Professional wrestling in Japan

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Professional wrestling in Japan is commonly referred to as puroresu (?????) in Japanese, short for “professional wrestling” (“purofesshonaru resuringu”). The word puroresu was made popular by Hisaharu Tanabe among the English-speaking fans in the early 1990s through Usenet and online services[1][2][3]. Quite different from professional wrestling in the United States, Puroresu is treated as a combat sport as it mixes full contact martial arts strikes with complex and dangerous submission moves and other types of wrestling like amateur and submission wrestling. While it uses very few storylines or gimmicks, match outcomes are predetermined.

The first Japanese to become a professional wrestler in the Western style was former sumo wrestler Sorakichi Matsuda, who went to the United States in the 1880s and was somewhat successful. Attempts by him to popularize the sport in his native land, however, fell short and he ended back in America, where he died young.

Subsequent attempts before and after World War II failed to get off the ground initially, until Japan saw the advent of its first big star, Rikidozan, who made the sport popular beginning in 1951.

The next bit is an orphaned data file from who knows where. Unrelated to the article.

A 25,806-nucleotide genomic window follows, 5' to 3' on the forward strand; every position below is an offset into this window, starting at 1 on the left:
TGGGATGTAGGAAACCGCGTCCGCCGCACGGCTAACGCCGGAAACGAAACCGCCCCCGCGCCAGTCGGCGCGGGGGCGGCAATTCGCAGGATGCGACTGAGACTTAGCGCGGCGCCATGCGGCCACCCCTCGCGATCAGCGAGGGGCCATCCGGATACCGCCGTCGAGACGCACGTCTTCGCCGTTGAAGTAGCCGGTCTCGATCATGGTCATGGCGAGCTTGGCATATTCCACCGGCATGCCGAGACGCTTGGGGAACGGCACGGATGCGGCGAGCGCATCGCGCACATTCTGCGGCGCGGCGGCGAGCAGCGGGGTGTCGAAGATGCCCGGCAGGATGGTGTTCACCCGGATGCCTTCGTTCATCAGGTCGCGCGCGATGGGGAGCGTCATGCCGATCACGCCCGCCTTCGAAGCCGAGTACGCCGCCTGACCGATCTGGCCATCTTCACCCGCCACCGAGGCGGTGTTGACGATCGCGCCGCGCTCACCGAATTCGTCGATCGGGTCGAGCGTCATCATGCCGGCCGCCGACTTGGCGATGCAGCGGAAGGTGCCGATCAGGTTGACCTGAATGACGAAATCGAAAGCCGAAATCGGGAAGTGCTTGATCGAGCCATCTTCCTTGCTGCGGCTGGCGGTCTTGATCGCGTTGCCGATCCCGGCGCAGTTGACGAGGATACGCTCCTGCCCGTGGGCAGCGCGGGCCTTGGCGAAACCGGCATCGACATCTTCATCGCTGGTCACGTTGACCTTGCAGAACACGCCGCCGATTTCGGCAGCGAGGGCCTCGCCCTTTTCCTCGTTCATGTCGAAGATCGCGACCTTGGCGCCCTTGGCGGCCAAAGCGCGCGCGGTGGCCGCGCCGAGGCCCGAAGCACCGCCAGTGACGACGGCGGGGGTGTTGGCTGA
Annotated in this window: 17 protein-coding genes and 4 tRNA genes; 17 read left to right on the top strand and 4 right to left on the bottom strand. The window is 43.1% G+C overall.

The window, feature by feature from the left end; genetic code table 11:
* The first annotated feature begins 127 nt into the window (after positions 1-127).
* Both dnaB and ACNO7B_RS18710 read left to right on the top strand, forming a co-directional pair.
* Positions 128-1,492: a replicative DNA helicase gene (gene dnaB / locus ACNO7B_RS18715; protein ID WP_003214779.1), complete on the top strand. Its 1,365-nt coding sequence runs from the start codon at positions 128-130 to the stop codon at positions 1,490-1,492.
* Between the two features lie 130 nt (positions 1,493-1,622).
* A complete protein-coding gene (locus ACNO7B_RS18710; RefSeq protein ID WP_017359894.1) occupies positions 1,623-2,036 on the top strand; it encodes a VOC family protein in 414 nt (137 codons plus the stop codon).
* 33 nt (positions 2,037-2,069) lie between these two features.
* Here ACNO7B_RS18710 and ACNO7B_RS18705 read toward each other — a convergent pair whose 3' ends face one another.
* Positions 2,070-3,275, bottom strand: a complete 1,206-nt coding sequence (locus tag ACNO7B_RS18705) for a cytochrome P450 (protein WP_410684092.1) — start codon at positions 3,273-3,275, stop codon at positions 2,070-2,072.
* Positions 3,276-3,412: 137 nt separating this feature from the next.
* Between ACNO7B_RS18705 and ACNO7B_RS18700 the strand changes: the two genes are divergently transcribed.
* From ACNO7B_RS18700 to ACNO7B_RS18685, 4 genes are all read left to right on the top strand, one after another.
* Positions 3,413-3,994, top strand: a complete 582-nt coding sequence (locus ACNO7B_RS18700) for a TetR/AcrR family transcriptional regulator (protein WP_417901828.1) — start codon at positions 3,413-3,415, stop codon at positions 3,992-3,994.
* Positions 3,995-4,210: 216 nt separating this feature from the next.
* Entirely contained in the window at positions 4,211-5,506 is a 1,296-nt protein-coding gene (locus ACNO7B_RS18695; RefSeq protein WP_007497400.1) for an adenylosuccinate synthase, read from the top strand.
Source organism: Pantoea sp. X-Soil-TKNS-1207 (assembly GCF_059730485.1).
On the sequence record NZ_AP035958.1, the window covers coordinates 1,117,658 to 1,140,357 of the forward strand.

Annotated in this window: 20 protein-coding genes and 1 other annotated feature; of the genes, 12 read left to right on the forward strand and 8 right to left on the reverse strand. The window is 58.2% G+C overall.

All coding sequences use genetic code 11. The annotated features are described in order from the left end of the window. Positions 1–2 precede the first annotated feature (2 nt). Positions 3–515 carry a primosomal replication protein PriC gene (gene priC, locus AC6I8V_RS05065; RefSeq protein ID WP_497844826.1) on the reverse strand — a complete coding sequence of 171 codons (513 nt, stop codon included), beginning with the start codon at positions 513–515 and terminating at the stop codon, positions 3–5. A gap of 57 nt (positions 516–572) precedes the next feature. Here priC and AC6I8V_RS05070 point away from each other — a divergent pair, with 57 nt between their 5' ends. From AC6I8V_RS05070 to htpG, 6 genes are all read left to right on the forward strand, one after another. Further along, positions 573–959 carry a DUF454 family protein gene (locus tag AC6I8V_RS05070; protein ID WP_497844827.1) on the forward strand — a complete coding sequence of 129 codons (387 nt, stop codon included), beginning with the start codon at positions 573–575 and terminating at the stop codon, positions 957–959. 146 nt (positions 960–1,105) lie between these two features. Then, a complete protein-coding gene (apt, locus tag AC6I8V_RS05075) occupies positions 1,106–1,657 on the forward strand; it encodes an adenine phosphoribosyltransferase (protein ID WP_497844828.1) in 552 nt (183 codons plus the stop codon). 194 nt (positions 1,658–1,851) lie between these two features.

A match can be won by foru (fall; equivalent to pin fall), nokkauto (knockout; failing to answer a ten count), ringu auto (ring out; equivalent to count out), or gibappu (give up; equivalent to submission). Foru occurs when the wrestler holds both of his opponent’s shoulders against the mat for a count of three. Unlike wrestling in North America, a 20 count is used in Japan when a wrestler leaves the ring instead of a 10 count. Additional rules govern how the outcome of the match is to take place, for example the Japanese UWF and its derived Submission Arts Wrestling promotions do not allow pinfalls, just submissions or knockouts.

The dominant styles of Japanese professional wrestling were set in place by the two dominant promotions in Japan. New Japan Pro Wrestling, headed by Antonio Inoki, used Inoki’s “strong style” approach of wrestling as a simulated combat sport. Wrestlers incorporated kicks and strikes from martial arts disciplines, and a strong emphasis was placed on submission wrestling. All Japan Pro Wrestling, under the direction of Shohei Baba, used a style referred to as “King’s Road.” The “King’s Road” style was in large part derived from American wrestling, particularly the style of top wrestlers in the National Wrestling Alliance, such as Dory Funk Jr., Terry Funk, and Harley Race, all of whom wrestled for Baba in Japan. As such, “King’s Road” placed a heavy emphasis on working of holds, brawling, and the storytelling elements of professional wrestling.

Throughout the 1990s, three individual styles — shoot style, lucha libre, and “garbage” — were the main divisions of independent promotions, but as a result of the “borderless” trend of the 2000s to have interpromotional matches, the line between rules among major-league promotions and independents has for the most part been blurred to standardization.